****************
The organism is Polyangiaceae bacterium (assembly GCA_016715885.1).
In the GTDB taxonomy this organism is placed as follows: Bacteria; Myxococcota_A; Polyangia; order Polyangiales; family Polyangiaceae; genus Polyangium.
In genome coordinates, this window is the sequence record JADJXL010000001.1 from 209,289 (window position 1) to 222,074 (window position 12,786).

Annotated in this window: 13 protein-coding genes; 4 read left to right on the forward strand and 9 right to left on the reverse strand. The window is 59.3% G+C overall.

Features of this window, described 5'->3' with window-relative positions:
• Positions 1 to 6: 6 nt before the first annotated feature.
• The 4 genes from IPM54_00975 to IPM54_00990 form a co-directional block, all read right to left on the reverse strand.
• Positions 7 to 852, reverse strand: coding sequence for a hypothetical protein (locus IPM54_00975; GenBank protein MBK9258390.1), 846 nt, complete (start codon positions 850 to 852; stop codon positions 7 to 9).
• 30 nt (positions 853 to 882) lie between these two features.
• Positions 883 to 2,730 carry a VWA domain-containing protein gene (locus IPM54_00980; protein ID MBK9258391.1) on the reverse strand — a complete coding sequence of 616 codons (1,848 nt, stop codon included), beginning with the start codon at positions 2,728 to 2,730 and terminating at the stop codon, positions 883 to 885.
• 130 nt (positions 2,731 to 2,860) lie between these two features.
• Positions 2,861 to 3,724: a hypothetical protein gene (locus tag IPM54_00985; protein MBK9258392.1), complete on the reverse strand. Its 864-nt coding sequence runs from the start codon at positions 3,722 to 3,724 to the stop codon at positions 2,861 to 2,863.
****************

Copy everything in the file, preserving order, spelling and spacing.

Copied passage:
The organism is Polyangiaceae bacterium (assembly GCA_016715885.1).
In the GTDB taxonomy this organism is placed as follows: Bacteria; Myxococcota_A; Polyangia; order Polyangiales; family Polyangiaceae; genus Polyangium.
In genome coordinates, this window is the sequence record JADJXL010000001.1 from 209,289 (window position 1) to 222,074 (window position 12,786).

Annotated in this window: 13 protein-coding genes; 4 read left to right on the forward strand and 9 right to left on the reverse strand. The window is 59.3% G+C overall.

Features of this window, described 5'->3' with window-relative positions:
• Positions 1 to 6: 6 nt before the first annotated feature.
• The 4 genes from IPM54_00975 to IPM54_00990 form a co-directional block, all read right to left on the reverse strand.
• Positions 7 to 852, reverse strand: coding sequence for a hypothetical protein (locus IPM54_00975; GenBank protein MBK9258390.1), 846 nt, complete (start codon positions 850 to 852; stop codon positions 7 to 9).
• 30 nt (positions 853 to 882) lie between these two features.
• Positions 883 to 2,730 carry a VWA domain-containing protein gene (locus IPM54_00980; protein ID MBK9258391.1) on the reverse strand — a complete coding sequence of 616 codons (1,848 nt, stop codon included), beginning with the start codon at positions 2,728 to 2,730 and terminating at the stop codon, positions 883 to 885.
• 130 nt (positions 2,731 to 2,860) lie between these two features.
• Positions 2,861 to 3,724: a hypothetical protein gene (locus tag IPM54_00985; protein MBK9258392.1), complete on the reverse strand. Its 864-nt coding sequence runs from the start codon at positions 3,722 to 3,724 to the stop codon at positions 2,861 to 2,863.